According to the Social Security Administration (SSA), lupus is considered a disability. However, you must meet the eligibility criteria of the Blue Book. The disability must involve two or more organs or body systems and must also lead to the fundamental symptoms of fever, fatigue, and weight loss.
The Americans With Disabilities Act (ADA) requires all employers to provide reasonable accommodations to individuals with disabilities such as lupus. These accommodations help disabled individuals perform their jobs.
If you have been dealing with a disability caused by or related to lupus, it is wise to apply for lupus disability benefits. Many ailments can be moderated with medical treatment, but some diseases are highly complex. Lupus is one such health condition.
Symptoms of lupus may become so severe as to be disabling. The Lupus Foundation of America estimates that 1.5 million Americans are currently living with lupus. Between 10% to 15% of people with lupus will prematurely due to complications from the condition.
Lupus is a chronic autoimmune disease that leads to inflammation and pain throughout the body. Normally, inflammation occurs if the immune system is fighting an infection or an injury. With lupus, however, the immune system attacks healthy tissue, causing inflammation in multiple parts of the body. There are four general categories of the disease:
It can be difficult to diagnose lupus. Doctors may find it challenging to answer questions about the disease. Even after some testing, it can take an extended time to diagnose disability for lupus accurately. Those seeking disability payment for lupus must present lab tests, family history, and medical history, along with a description of symptoms.
Lupus is a highly complex condition that varies among people. Medical experts are still in the dark about the actual cause of lupus, but there are some common reasons attributed to its underlying cause, including:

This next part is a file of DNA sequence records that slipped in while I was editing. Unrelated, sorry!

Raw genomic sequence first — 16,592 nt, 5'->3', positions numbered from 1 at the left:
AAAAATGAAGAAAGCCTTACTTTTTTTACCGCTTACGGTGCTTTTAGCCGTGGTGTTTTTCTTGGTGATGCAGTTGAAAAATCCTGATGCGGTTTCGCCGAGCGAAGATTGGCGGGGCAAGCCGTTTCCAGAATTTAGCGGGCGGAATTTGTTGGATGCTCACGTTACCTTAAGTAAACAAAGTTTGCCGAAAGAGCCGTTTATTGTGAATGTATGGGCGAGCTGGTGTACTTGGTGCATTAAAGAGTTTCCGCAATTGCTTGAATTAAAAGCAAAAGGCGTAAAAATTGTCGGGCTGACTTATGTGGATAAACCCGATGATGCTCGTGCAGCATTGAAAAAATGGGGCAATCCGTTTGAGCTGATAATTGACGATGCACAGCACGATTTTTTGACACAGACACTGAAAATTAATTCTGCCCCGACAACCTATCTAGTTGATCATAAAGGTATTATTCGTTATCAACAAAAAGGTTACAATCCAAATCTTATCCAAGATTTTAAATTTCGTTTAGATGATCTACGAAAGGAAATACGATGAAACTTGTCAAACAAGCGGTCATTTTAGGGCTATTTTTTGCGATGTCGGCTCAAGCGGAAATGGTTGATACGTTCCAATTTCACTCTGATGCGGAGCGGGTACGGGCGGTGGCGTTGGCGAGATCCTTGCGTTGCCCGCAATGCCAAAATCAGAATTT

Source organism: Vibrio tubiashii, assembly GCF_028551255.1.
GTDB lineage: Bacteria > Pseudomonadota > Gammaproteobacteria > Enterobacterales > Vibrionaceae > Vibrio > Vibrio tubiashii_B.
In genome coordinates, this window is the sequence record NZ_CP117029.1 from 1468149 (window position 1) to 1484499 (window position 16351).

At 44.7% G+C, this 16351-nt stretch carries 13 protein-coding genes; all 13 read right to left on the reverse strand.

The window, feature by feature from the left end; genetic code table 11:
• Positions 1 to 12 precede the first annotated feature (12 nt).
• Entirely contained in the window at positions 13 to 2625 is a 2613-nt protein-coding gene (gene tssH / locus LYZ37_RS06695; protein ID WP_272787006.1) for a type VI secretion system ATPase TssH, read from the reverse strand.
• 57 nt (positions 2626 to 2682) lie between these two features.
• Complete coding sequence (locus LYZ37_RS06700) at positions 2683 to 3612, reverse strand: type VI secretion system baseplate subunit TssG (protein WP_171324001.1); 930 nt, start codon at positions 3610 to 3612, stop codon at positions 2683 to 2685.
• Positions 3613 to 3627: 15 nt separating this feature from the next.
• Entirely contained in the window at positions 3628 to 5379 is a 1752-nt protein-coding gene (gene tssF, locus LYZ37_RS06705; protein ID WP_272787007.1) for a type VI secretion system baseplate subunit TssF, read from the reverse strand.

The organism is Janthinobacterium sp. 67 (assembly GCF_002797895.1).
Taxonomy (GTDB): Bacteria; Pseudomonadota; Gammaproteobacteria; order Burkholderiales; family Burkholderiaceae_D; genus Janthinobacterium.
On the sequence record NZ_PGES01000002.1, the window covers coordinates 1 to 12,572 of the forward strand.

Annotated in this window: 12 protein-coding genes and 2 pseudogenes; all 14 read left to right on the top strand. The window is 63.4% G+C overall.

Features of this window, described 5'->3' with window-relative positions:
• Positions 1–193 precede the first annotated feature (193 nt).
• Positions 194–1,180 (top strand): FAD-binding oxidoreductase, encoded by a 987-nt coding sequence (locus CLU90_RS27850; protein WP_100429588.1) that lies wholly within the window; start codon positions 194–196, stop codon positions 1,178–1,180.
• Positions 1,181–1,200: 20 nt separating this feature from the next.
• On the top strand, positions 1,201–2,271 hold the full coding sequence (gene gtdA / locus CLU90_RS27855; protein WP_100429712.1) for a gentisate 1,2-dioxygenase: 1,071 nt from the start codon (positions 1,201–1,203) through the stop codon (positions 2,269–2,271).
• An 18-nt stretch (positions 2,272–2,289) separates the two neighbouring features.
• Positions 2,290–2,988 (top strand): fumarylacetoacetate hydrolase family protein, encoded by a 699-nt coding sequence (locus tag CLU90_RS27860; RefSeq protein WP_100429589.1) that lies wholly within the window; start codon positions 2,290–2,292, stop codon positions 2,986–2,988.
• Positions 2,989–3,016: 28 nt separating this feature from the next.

Lupus effects can increase due to a combination of environment and genetics. Likely, there are individuals that inherit a predisposition to lupus. They can develop the disability when they come in contact with environmental factors that worsen lupus. Lupus may cause various complications including kidney damage, brain damage, cancer, pregnancy complications, blindness, strokes, and seizures.
Symptoms usually begin between the mid-teens to the mid-thirties, but they sometimes develop in people as late as their mid-forties. Signs vary from mild and sporadic to severe and continuous. Following are some symptoms an individual with lupus might experience:
Some symptoms can be moderated through medication, but lupus can become unresponsive to medications. This is common for people with weakened immune systems due to preexisting health conditions or for other reasons.
The short answer is yes. Adults that have lupus are eligible to get SSDI benefits provided they paid their taxes over the years and have enough work credits.
If symptoms related to lupus have become uncontrollable and they deprive you from living a normal life and maintaining full-time employment, it is wise to seek SSDI or SSI for lupus. You may be able to receive benefits.